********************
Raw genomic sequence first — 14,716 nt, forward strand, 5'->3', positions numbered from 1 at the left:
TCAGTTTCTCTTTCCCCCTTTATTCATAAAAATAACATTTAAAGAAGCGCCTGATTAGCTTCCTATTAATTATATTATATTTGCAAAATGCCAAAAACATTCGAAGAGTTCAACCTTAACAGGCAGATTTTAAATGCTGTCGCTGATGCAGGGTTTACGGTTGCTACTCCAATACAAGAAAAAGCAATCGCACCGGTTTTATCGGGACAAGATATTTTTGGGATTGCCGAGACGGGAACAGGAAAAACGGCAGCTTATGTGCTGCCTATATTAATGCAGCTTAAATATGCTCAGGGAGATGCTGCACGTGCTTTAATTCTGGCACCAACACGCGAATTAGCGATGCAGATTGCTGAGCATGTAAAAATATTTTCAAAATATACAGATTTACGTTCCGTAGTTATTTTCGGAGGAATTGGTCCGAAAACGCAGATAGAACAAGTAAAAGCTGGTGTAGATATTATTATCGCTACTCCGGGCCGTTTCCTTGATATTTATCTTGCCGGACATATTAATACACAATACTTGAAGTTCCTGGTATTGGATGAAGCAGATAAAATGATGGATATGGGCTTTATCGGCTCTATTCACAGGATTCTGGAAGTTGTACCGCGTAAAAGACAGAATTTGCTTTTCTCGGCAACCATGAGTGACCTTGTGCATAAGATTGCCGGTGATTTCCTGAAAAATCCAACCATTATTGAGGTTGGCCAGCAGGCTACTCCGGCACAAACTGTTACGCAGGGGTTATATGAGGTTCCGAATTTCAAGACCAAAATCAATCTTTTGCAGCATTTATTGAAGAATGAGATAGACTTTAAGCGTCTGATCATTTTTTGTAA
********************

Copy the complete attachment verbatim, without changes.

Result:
Raw genomic sequence first — 14,716 nt, forward strand, 5'->3', positions numbered from 1 at the left:
TCAGTTTCTCTTTCCCCCTTTATTCATAAAAATAACATTTAAAGAAGCGCCTGATTAGCTTCCTATTAATTATATTATATTTGCAAAATGCCAAAAACATTCGAAGAGTTCAACCTTAACAGGCAGATTTTAAATGCTGTCGCTGATGCAGGGTTTACGGTTGCTACTCCAATACAAGAAAAAGCAATCGCACCGGTTTTATCGGGACAAGATATTTTTGGGATTGCCGAGACGGGAACAGGAAAAACGGCAGCTTATGTGCTGCCTATATTAATGCAGCTTAAATATGCTCAGGGAGATGCTGCACGTGCTTTAATTCTGGCACCAACACGCGAATTAGCGATGCAGATTGCTGAGCATGTAAAAATATTTTCAAAATATACAGATTTACGTTCCGTAGTTATTTTCGGAGGAATTGGTCCGAAAACGCAGATAGAACAAGTAAAAGCTGGTGTAGATATTATTATCGCTACTCCGGGCCGTTTCCTTGATATTTATCTTGCCGGACATATTAATACACAATACTTGAAGTTCCTGGTATTGGATGAAGCAGATAAAATGATGGATATGGGCTTTATCGGCTCTATTCACAGGATTCTGGAAGTTGTACCGCGTAAAAGACAGAATTTGCTTTTCTCGGCAACCATGAGTGACCTTGTGCATAAGATTGCCGGTGATTTCCTGAAAAATCCAACCATTATTGAGGTTGGCCAGCAGGCTACTCCGGCACAAACTGTTACGCAGGGGTTATATGAGGTTCCGAATTTCAAGACCAAAATCAATCTTTTGCAGCATTTATTGAAGAATGAGATAGACTTTAAGCGTCTGATCATTTTTTGTAA